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Arts CultureCenturies-Old Ifugao Pieces Meet Filipino Abstract Art

Centuries-Old Ifugao Pieces Meet Filipino Abstract Art

Centuries-Old Ifugao Pieces Meet Filipino Abstract Art
By Philippine Tatler
February 11, 2019
For the first time in the Philippines, an impressive collection of traditional Cordillera pieces will be shown in public alongside artworks by 20th and 21st-century Filipino abstract artists

In an exhibition titled, JUXTA:POSITION, the Hong Kong-based AsianArt:Future (AA:F) chaired by the Swiss art collector Martin Kurer will showcase a stunning collection of tribal art from the Cordilleras together with abstract paintings by Filipino artists at 1335 Mabini Gallery in Makati’s Karrivin Plaza from 16 February to 2 March 2019.

The exhibition comes as a result of Kurer’s particular interest in the universal and widespread use of the aesthetics of reduction, something present he says in bulul (carved wooden figures), which are closely associated with the Ifugao peoples of Northern Luzon.

A three-part book, JUXTA:POSITION (The Aesthetics of Reduction), will feature details on the aestheticism of the carvings of the Cordillera peoples, which Kurer says can also be perceived and described utilising an artistic vocabulary similar to the one of the Abstract Art movement. The second and third parts highlight the bululs, boxes, kinahu, and spoons of the Cordillera peoples, mostly from the 19th century and earlier, and a number of abstract Filipino artworks, as photographed by At Maculangan.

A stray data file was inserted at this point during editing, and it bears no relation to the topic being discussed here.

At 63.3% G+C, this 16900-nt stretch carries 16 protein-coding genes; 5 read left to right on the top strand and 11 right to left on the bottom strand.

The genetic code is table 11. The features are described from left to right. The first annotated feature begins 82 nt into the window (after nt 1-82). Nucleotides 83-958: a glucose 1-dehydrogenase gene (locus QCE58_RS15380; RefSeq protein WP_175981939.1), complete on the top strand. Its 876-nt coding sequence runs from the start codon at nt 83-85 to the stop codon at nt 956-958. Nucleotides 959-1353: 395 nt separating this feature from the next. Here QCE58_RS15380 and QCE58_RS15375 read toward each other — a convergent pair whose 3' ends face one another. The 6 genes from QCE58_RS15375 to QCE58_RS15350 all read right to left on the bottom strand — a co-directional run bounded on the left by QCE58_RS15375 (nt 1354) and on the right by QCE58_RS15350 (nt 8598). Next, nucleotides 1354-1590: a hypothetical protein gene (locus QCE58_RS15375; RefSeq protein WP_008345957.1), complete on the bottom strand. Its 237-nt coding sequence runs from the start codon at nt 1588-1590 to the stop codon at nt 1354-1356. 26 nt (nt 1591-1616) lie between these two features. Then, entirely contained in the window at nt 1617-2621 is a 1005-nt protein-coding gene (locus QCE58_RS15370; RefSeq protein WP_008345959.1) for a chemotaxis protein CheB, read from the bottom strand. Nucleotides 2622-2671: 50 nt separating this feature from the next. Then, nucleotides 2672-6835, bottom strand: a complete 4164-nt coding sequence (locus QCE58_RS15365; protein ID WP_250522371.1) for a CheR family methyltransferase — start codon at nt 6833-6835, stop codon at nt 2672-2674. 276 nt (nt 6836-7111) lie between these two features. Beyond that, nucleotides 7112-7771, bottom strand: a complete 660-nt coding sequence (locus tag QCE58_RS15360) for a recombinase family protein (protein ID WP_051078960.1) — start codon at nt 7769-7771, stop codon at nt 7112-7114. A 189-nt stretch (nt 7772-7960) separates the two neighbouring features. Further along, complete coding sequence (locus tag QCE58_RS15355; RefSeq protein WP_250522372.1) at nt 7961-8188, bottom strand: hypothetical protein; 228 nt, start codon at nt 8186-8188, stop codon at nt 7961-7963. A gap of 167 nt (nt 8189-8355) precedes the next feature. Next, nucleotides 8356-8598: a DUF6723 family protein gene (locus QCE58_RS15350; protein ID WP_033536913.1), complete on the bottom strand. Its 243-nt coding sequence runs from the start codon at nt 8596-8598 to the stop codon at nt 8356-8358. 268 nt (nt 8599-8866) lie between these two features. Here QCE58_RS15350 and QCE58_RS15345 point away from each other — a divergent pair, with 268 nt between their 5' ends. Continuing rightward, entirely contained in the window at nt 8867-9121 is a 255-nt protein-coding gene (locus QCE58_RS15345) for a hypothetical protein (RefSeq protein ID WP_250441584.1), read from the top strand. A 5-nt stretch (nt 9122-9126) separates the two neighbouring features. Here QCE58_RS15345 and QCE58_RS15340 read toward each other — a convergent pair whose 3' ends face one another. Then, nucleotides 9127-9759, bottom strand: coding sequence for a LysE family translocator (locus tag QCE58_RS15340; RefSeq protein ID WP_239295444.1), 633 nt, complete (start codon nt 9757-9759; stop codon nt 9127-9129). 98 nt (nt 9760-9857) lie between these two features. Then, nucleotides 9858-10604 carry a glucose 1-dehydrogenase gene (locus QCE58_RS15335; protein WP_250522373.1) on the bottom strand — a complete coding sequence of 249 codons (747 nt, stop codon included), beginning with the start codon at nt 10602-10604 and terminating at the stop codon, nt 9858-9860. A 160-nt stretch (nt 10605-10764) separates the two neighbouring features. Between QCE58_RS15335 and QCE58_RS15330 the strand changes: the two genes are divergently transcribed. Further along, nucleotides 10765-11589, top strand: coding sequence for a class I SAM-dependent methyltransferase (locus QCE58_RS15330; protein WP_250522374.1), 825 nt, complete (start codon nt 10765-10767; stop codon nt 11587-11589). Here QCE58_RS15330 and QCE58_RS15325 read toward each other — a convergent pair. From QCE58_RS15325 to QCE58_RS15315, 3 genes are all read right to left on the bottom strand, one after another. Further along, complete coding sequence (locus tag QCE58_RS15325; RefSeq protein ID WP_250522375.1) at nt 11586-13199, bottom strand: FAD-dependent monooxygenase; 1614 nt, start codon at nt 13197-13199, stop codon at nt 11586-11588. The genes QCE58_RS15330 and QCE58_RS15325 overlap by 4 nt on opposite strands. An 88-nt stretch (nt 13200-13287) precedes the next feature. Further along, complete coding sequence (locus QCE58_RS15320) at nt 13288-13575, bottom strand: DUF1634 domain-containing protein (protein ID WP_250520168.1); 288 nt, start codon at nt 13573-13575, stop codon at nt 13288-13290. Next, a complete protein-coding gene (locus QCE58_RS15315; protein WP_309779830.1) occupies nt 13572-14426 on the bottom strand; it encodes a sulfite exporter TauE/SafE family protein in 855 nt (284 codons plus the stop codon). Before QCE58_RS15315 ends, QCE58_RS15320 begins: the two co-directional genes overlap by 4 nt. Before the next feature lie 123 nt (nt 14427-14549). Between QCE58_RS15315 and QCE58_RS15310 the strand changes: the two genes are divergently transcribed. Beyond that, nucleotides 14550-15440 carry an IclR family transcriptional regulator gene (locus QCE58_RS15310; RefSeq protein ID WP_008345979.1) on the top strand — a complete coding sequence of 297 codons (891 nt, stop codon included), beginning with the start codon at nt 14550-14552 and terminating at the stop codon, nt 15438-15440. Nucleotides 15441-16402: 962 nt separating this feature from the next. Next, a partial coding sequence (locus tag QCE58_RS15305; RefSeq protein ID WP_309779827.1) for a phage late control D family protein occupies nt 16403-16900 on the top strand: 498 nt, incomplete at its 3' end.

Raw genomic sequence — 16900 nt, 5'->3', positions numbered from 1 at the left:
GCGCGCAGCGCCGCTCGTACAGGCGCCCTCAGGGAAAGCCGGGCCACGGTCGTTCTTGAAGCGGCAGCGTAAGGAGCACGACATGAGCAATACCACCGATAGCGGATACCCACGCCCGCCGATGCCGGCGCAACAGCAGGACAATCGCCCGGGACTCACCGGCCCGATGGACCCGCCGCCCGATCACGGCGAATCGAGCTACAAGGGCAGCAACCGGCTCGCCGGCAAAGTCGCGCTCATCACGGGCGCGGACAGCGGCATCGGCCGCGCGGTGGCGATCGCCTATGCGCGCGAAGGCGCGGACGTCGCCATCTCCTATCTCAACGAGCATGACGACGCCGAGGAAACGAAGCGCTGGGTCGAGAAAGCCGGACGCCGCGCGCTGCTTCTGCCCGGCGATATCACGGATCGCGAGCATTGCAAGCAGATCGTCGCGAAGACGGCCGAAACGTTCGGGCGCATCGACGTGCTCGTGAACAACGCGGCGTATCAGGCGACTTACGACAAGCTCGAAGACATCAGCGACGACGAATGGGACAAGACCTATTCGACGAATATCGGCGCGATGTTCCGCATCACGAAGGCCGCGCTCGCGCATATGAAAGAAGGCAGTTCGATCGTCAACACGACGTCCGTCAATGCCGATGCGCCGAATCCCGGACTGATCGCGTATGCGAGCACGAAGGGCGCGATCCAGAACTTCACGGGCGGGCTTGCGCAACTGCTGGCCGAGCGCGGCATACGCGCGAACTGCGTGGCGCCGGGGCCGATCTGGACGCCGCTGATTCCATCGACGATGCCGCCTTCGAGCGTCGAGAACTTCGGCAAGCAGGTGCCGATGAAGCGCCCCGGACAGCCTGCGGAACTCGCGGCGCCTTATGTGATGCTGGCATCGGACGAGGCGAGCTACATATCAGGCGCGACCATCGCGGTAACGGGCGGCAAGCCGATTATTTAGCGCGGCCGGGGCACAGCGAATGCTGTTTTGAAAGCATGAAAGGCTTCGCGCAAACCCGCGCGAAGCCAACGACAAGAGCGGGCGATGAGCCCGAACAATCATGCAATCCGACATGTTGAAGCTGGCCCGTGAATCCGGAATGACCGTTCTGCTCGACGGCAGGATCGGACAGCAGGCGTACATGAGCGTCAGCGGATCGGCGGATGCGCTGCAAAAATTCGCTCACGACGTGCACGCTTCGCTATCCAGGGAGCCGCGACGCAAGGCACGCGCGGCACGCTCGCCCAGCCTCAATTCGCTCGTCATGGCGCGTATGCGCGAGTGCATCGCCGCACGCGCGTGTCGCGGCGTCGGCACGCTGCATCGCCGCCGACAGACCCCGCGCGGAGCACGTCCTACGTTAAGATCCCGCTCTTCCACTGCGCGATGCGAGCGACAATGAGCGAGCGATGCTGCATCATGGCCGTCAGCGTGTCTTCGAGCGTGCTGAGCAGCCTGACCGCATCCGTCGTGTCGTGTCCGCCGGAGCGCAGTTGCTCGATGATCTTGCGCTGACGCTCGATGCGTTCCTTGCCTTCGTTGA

Similar exhibitions have been done before by the Museum of Modern Art, New York in 1988 and accompanied by William Rubin’s catalogue The Primitivism of Modern Art, and in 2009 at Fondation Beyeler in Riehen/Basel titled Visual Encounters, Africa, Oceanic, and Modern Art, which showed tribal masterpieces alongside works of Vincent van Gogh, Paul Cezanne, Vassily Kandisnky, Rousseau, Constantin Brancusi, Henri Matisse, Piet Mondrian, and Mark Rothko.

More recently, the exhibition of Les Collections Barbier-Muller 100 Years of Passion showed tribal art pieces from Africa and Oceania in the context of contemporary art of Baselitz, Jeff Koons, and others.

Each bulul, box or bowl from AsianArt:Future’s collection, most of which were gathered from old collections, assembled in the last century, will be shown with a corresponding artwork from José Joya, Federico Aguilar Alcuaz, H.R. Ocampo, Lee Aguinaldo, Cesar Legaspi, Arturo Luz, Fernando Zóbel, Lao Lianben, and Gus Albor, who created a painting specifically for the exhibition.

Kurer invites the audience to look at the partnered pieces and perhaps spark a dialogue on the aesthetic vocabulary of the two genres of artistic creation, which, on the face of it, may not have much in common.


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